PORTRAIT OF THE ARTIST AS A YOUNG MAN The Dutch Golden Age of the 17th century was a period of great wealth for Holland, then known as the Dutch Republic, when trade with countries all over the world blossomed. Cities which were sending ships to Asia, Africa and the Americas were among the richest in
Art & Travel
Rarely can such a small town (population around 5,500) have captured the world’s attention like Oberammergau in the Bavarian Alps, where every ten years an extraordinary piece of religious pageantry draws visitors from around the globe. Oberammergau (Ober = Upper, Ammer = water, Gau = district) is a pretty cluster of giftshop–lined streets which thrive
“Welcome to Salzburg, birthplace of Wolfgang Amadeus Mozart.” The flight attendant’s announcement left no doubt as to whose town this was, as the aircraft touched down on an emerald green plain (an ancient lake bed) dotted with cuckoo clock chalets and cradled by a shark’s jaw of jagged Alpine peaks. Mozart’s name runs through Salzburg’s
The brainchild of Bernard Arnault, chairman of the luxury brand conglomerate LVMH (Louis Vuitton, Dior, Sephora, Dom Perignon, Givenchy et al) and France’s wealthiest man, the Louis Vuitton Foundation seems to float like a giant, glass-sailed regatta on its cascading basin of water on the edge of Bois de Boulogne. Louis Vuitton Foundation A 21st
Towns across the southern Dutch province of Brabant, where Vincent Van Gogh was born, have joined forces in a new programme entitled Van Gogh Brabant to tell the story of his life from childhood to his artistic awakening, while a special exhibition sets out to dispel the image of Van Gogh as an anti-social, tortured
ORIENTATION Germany’s third largest after Berlin and Hamburg, Munich has been voted the one most Germans would prefer to live in. An extensive, Italian-influenced building programme led by King Ludwig I of Bavaria in the 19th century earned it the moniker of the “northernmost Italian city”. Post-was reconstruction has been aesthetically more successful than in
Madrid boasts an art walk par excellence in the Paseo del Arte, which links three world class art museums barely ten minutes from one another and all in beautiful buildings adapted for cultural purposes. A half-day in each is a bare minimum to begin to appreciate them. Along with a couple of relative newcomers, they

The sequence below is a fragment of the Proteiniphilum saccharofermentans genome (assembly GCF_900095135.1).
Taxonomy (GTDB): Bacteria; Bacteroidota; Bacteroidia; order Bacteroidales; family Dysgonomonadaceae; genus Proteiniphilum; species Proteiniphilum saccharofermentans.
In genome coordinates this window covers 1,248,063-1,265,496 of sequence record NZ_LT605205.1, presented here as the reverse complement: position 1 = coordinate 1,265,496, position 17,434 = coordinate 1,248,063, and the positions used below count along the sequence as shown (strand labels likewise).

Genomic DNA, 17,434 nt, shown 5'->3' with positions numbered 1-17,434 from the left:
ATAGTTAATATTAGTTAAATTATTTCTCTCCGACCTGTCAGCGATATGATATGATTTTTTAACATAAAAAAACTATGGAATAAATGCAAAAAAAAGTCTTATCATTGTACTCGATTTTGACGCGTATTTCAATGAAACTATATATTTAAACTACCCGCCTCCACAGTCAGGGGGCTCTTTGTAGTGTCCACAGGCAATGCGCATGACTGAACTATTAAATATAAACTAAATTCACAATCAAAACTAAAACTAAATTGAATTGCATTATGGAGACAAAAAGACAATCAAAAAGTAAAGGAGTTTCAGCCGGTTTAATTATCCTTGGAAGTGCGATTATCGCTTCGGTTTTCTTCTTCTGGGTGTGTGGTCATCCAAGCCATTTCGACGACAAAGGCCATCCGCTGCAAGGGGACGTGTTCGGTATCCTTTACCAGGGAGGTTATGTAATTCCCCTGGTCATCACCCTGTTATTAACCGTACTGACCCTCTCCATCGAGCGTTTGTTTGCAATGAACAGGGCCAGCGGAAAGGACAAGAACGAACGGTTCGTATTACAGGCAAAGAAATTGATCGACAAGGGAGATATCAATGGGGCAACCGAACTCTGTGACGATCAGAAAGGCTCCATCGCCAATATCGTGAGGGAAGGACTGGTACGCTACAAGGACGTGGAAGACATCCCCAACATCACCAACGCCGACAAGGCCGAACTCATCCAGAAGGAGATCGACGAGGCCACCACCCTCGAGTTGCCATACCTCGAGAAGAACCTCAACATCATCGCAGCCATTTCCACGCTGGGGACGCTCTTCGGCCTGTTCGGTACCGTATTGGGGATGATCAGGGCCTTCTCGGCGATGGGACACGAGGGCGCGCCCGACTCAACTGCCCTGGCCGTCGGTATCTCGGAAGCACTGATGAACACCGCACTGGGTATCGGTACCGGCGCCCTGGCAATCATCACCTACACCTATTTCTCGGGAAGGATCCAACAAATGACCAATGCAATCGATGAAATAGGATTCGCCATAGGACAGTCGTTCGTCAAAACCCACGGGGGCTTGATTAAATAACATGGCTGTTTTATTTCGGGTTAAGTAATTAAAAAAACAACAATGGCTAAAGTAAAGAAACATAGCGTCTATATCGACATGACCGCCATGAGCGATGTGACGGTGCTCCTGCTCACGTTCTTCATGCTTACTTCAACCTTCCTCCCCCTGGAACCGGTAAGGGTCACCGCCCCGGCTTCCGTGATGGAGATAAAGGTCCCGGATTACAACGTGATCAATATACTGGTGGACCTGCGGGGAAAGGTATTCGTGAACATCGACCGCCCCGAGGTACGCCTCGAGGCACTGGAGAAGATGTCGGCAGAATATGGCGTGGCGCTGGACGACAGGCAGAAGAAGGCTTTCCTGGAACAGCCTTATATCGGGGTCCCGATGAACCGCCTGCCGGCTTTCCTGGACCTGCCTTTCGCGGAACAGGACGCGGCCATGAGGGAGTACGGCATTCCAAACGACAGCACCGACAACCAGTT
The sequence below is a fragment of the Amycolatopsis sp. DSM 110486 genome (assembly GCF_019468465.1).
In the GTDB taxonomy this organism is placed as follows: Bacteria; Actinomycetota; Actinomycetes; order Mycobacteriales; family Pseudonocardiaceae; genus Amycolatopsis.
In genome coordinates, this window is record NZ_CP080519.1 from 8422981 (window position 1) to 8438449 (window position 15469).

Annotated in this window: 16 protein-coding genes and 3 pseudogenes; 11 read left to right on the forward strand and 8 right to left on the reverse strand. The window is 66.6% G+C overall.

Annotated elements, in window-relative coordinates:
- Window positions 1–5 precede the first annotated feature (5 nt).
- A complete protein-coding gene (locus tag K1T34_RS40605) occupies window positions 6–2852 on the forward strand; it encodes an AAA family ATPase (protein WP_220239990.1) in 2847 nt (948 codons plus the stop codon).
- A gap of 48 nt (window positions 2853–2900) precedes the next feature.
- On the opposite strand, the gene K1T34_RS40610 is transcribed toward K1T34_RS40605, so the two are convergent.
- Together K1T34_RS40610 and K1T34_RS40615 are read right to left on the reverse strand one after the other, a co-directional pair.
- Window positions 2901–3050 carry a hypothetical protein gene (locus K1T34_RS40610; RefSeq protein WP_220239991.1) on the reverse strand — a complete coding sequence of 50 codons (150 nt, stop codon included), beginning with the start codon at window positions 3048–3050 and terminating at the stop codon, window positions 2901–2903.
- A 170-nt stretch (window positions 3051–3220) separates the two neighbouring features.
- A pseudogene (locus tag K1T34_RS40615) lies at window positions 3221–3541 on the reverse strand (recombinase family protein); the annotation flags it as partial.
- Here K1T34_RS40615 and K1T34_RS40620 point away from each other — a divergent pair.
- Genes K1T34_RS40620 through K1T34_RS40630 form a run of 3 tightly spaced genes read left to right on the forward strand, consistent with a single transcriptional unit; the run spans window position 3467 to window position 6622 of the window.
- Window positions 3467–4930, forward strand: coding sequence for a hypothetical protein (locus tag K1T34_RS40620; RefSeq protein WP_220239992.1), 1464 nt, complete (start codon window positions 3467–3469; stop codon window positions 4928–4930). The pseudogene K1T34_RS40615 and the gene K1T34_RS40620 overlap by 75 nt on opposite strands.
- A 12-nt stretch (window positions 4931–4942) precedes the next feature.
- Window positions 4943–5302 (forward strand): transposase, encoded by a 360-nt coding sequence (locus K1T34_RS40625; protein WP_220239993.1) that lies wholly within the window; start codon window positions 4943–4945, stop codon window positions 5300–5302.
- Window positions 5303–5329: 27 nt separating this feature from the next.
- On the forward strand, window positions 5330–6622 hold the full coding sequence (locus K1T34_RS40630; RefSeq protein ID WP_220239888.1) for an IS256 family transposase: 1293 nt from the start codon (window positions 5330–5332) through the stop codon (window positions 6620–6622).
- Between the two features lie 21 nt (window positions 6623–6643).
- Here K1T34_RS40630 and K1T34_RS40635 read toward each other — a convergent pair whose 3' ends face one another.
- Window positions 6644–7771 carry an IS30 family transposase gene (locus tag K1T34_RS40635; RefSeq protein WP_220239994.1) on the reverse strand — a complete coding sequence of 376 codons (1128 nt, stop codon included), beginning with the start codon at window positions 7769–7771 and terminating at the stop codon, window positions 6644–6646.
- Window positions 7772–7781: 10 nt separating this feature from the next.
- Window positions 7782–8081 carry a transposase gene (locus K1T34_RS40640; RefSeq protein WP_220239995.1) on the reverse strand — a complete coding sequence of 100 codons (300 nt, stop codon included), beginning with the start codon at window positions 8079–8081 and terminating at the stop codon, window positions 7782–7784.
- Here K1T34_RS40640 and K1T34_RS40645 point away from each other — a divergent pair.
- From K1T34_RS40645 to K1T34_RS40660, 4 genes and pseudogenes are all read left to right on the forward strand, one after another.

Rotterdam is not a typical Dutch city. Emerging from its bombed out WWII ruins – reconstruction began just two weeks after the war ended, the ‘fire boundary’ still marked today by small lights in the pavement in the shape of red flames – rather than rebuilding in the image of its past, the city made
Not unlike Cologne some 40-odd kilometres up the Rhine, the glamour days of the Düsseldorf art scene were in the 1970s and ’80s. Like its near neighbour, Düsseldorf lost many artists and galleries to the ‘brain drain’ which sucked them east after 1989 to the reanointed capital, Berlin, drawn by cheap rents and new possibilities.
COLOGNE Cologne is best known for its soaring Gothic cathedral, a World Heritage Site and Germany’s most popular attraction with 6.5 million visitors a year. Look out for the Gerhard Richter-designed window in the south transept, which consists of over 11,000 coloured squares of glass. Starting in the 1960s, Cologne became the art capital of
With an entry in the Guinness Book of World Records for the most possible spellings of its name, Leeuwarden in Friesland in the north of Holland is the focal point for the region and its eleven main towns, where over 60 projects will celebrate the European Capital of Culture ethos of culture as a medium for change.